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My inspiration. Every day. I love you brother.
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DSP 1977/08/29 – 2016/02/01

My brother. Today is his birthday, he would have been 40 years old.
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This is post 1 of 2. Death.
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“In the fell clutch of circumstance
I have not winced nor cried aloud.
Under the bludgeoning of chance
My head is bloody, but unbowed.”
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Excerpt from Invictus inscribed on Shea’s memorial. The words captured his battle with cancer - he was dealt a bad hand but he didn’t complain. He kept moving. He kept fighting. He smiled. He joked. He loved.
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He first discovered the tumor while doing squats. The best pump ever turned out to be a tumor the size of a softball inside his glute medius. It was advanced but apparently isolated. Surgery to completely remove the muscle and part of his hip was successful - clean resection, no apparent metastases. The big downside was “you’ll likely struggle to walk again.”
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He said “fuck that.” His docs gave him a sheet with some exercises. Physical therapy to try to regain strength. He went above and beyond - within a few months he was doing deadlifts again. Pain while walking, but no limp.
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But, the cancer had spread. Surgery and radiation didn’t quite get it. It came down to chemo.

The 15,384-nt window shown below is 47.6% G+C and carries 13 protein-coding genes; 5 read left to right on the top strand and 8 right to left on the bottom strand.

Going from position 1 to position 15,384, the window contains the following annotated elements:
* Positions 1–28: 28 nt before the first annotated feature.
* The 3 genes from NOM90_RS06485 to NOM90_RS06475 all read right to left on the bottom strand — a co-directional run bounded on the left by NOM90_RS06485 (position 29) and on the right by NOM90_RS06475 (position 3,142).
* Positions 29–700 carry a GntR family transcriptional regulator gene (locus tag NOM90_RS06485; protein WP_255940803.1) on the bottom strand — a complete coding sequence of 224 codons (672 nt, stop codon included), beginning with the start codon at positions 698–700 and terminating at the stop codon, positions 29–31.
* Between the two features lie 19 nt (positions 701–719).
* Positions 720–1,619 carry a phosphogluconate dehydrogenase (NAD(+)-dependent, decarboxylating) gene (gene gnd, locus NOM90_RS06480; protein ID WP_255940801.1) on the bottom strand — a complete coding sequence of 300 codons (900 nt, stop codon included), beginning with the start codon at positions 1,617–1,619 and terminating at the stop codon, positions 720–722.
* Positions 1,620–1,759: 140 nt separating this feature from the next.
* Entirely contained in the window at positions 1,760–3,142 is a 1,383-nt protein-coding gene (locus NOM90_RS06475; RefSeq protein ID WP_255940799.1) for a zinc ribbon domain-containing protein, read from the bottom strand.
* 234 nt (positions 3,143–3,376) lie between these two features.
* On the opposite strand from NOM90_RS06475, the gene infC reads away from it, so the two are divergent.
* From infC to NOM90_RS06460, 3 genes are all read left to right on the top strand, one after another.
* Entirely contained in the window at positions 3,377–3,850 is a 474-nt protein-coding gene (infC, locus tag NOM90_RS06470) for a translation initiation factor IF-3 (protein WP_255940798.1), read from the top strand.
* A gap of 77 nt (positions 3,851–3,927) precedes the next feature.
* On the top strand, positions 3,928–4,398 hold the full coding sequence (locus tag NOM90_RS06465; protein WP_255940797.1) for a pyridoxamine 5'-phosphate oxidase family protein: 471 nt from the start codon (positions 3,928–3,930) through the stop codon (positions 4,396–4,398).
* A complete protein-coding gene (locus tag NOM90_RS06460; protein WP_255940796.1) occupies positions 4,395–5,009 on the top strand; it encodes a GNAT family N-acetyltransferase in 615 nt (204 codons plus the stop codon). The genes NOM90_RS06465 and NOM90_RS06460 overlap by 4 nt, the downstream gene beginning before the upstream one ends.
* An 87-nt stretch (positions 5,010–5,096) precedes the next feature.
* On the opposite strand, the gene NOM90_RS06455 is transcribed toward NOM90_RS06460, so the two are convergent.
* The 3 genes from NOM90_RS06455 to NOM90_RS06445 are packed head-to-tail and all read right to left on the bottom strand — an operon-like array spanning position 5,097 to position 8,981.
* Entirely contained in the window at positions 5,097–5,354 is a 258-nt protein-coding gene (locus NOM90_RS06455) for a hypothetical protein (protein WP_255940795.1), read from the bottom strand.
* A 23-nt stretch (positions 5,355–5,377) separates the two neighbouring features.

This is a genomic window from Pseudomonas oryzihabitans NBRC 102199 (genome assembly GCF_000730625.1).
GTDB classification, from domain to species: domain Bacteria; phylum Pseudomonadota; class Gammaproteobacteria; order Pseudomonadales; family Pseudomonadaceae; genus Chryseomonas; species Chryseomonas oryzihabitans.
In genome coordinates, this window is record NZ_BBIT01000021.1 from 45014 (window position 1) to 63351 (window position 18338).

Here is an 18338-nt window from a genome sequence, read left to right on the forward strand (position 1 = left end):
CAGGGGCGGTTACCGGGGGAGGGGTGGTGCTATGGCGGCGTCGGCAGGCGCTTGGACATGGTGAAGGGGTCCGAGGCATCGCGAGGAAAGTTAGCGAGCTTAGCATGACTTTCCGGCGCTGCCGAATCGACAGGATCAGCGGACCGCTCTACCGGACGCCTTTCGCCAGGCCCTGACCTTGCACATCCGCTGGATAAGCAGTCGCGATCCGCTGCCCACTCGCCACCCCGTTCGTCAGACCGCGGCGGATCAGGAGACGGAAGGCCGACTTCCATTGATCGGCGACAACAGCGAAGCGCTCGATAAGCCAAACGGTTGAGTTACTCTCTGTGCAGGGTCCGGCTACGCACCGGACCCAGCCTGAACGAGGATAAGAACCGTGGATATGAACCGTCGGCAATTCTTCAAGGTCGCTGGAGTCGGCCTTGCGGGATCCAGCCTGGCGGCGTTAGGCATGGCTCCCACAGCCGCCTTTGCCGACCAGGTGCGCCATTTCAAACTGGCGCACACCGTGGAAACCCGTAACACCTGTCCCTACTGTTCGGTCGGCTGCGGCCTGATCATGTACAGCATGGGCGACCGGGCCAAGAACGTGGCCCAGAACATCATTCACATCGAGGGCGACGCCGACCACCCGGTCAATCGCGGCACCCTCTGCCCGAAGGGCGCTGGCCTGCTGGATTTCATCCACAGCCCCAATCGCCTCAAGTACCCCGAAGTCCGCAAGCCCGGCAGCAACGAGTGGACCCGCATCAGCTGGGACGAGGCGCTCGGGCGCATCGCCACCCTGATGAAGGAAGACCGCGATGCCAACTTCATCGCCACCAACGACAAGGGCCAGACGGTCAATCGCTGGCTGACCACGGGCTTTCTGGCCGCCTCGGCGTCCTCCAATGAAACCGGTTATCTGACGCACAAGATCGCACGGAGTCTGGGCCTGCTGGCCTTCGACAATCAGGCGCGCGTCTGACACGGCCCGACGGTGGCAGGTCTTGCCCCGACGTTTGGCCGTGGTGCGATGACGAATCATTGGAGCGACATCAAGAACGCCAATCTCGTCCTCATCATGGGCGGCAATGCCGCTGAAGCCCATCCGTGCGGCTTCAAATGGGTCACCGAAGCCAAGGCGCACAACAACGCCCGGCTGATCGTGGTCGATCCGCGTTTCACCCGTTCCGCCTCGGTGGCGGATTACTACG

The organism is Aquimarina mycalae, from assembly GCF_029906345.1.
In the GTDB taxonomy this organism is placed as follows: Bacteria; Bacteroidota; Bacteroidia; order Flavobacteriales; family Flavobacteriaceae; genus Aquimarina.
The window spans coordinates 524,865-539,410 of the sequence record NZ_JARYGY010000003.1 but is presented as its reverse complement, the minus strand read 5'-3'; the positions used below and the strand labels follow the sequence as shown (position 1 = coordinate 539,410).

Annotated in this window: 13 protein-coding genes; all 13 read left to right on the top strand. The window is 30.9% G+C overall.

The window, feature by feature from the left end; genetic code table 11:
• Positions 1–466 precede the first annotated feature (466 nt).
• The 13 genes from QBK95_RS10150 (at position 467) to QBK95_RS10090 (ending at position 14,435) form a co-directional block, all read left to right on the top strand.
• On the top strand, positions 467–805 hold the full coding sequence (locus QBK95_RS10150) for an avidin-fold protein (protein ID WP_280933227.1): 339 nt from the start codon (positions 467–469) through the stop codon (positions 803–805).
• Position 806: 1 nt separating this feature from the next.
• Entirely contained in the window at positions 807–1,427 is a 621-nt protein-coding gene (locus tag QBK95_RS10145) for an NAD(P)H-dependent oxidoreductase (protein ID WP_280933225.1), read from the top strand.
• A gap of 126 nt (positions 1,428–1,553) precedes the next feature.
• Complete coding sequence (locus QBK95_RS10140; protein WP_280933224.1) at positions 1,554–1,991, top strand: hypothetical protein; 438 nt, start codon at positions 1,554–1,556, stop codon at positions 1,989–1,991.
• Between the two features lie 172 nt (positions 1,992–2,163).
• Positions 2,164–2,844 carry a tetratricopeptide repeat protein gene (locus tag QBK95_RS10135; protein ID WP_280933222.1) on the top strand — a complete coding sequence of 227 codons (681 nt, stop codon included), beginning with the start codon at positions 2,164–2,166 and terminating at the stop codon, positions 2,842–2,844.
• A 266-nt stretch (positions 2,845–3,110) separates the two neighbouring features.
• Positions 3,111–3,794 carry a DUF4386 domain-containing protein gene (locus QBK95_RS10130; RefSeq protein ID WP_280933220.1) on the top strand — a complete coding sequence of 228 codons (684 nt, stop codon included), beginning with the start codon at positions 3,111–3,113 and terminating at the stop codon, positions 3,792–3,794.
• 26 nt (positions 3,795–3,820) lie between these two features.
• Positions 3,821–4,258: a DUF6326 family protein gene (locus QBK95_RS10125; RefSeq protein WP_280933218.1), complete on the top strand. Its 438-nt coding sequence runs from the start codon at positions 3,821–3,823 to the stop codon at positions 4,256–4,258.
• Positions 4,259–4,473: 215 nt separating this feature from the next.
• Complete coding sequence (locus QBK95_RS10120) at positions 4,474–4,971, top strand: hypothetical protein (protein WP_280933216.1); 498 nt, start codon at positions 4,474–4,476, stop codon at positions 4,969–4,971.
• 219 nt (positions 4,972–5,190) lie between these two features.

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The chemo regimen was intense. The most experienced oncologist he worked with who had more than 50 years in the field said “this is the most extreme chemotherapy I’ve seen in my career.” Not the typical 30 minute sessions once or twice a week. 8hr days for 4-5 days/wk. They said his heart could handle it, he was young and strong and it was the only way to try and kill the cancer. “We’ll bring you as close as we can to death and we’ll hope the cancer dies first.”
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That still didn’t work. Next it was a clinical trial. The experimental drugs accelerated the tumor growth in his lungs, stomach, intestines, and liver. He watched his own body decay and became increasingly aware of a mental fog that threatened what was left – his brain and mind, the only thing he had complete control over up until then.
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When you sit back and watch what your life was – your identity, the pieces of you that you use to define yourself…- slip away, piece by piece, taken from you against your will, unable to resist - you’re given a perspective that very few people can have.

Nice to break away from the desk for a minute. Calves are killing me today though! 9.6 mile loop at Indian Head/Rainbow Falls yesterday. The view was worth it ⛰ @larubes